October 30, 2014 18:38

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Russia passes controversial Internet bill despite censorship concerns

12.07.12 12:14    By Ekaterina Vinokurova, edited by Karina Ayvazova


Activists think the new law might lead to Internet censorship    Photo: KIRILL LEBEDEV


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The Russian parliament has passed a controversial bill which some opposition bloggers and activists claim will lead to Internet censorship.
The law draft "protecting children from harmful information" was approved in the second and third readings on Wednesday. 

When discussed in the first reading, the bill caused a scandal as according to it, "any site containing harmful information for children" might be closed without a pre-trial procedure. That definition was so vague it could potentially lead to the closing of any and all websites which deputies label "extremist." 
On Tuesday, however, some amendments were brought into the law draft which specified reasons why a website could be closed.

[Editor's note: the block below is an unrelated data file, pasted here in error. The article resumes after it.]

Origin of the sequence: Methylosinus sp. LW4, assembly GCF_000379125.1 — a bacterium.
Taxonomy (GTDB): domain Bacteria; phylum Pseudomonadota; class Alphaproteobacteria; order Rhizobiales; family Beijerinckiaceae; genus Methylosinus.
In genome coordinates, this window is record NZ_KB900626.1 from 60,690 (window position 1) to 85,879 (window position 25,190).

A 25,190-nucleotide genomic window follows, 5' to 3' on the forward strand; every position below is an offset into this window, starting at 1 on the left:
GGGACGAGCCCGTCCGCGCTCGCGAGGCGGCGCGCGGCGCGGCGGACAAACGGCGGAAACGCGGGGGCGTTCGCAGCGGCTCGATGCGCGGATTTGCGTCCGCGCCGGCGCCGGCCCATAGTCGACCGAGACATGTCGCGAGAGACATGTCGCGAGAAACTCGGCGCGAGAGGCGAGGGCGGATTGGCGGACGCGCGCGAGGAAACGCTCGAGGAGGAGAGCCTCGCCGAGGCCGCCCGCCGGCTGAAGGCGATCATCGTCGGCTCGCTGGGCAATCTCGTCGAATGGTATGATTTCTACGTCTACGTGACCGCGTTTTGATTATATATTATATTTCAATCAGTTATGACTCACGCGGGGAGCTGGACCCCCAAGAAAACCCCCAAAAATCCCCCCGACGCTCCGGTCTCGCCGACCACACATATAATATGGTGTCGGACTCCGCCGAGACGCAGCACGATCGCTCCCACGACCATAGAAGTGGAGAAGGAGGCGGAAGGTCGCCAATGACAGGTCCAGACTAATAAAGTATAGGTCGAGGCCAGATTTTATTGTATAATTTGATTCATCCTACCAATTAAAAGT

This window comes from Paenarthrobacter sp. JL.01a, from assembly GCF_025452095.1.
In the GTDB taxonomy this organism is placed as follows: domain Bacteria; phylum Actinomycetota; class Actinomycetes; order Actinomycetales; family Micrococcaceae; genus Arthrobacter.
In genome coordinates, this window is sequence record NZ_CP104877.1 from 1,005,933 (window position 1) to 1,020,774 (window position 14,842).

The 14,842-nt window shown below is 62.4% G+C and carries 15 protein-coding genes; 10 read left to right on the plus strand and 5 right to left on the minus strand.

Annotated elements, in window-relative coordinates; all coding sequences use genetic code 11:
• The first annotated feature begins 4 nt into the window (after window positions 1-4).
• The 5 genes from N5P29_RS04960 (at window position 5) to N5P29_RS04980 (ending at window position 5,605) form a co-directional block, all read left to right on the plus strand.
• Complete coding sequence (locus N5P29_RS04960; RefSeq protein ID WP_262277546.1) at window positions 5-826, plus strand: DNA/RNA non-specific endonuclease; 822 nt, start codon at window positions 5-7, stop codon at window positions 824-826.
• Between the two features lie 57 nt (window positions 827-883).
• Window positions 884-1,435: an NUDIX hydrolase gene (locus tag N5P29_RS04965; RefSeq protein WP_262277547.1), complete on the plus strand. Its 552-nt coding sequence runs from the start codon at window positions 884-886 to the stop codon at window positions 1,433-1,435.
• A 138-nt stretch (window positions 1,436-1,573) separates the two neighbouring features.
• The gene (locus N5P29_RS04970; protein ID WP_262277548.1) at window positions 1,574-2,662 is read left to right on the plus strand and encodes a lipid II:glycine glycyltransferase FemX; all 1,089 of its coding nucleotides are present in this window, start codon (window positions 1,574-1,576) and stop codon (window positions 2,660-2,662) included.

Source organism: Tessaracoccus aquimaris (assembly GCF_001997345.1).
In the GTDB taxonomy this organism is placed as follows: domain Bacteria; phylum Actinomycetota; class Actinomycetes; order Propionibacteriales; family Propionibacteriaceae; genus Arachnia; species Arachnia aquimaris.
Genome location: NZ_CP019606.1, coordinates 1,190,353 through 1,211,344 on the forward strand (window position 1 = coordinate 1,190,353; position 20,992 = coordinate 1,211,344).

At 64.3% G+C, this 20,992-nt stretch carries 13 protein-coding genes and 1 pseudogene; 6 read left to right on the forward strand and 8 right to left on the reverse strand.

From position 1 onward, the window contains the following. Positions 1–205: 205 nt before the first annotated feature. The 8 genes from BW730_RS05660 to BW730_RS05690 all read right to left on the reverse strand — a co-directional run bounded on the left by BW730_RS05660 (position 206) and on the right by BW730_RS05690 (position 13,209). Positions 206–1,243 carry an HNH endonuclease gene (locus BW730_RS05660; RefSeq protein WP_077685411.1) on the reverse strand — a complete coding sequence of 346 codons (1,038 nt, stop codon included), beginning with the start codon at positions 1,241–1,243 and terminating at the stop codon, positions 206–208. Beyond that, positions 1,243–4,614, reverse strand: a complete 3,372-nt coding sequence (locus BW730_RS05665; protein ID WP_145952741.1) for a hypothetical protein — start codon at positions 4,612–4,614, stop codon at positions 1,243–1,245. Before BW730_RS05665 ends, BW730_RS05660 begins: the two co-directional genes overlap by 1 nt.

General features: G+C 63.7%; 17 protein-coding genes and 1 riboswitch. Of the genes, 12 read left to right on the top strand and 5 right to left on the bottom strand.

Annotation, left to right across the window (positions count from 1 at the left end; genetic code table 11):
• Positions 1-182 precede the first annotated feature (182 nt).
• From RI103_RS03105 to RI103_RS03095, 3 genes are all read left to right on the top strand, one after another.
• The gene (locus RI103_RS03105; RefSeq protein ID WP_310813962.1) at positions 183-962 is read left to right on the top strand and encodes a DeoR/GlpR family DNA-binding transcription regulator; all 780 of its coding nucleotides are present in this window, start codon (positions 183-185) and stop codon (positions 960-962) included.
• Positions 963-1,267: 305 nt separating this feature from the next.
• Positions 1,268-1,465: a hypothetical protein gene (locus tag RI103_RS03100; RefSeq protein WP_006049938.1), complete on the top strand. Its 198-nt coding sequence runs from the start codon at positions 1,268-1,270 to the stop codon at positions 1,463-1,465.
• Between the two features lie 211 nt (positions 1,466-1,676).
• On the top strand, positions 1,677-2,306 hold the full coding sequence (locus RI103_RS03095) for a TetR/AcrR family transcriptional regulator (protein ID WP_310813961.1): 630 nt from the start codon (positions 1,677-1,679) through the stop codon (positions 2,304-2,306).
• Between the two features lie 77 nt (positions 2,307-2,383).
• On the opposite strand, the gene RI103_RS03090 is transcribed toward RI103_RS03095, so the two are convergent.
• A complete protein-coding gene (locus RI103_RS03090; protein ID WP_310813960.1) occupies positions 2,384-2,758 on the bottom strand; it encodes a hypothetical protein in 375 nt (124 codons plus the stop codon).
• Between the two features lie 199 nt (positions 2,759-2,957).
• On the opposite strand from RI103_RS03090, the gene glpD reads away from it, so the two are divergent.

MPs decided to decline the blurred definition of "harmful information" and suggested three specific reasons for a website to be blacklisted: child pornography, drug propaganda, or suicide information.


 

Gazeta.ru's source in the State Duma said that the amendments became possible after the Russian Prime Minister, Dmitry Medvedev, interfered. He noticed the protest reaction of such Internet giants as Wikipedia,Yandex, and Livejournal. Wikipedia closed its Russian website for one day, Yandex crowed out its slogan "Find everything" and Livejournal offered to submit a protest petition against the bill. 

The new law is due to come into force on November 1.  By that time, a single register of websites containing illegal information will be created. Website owners and Internet providers will have to close all blacklisted pages.

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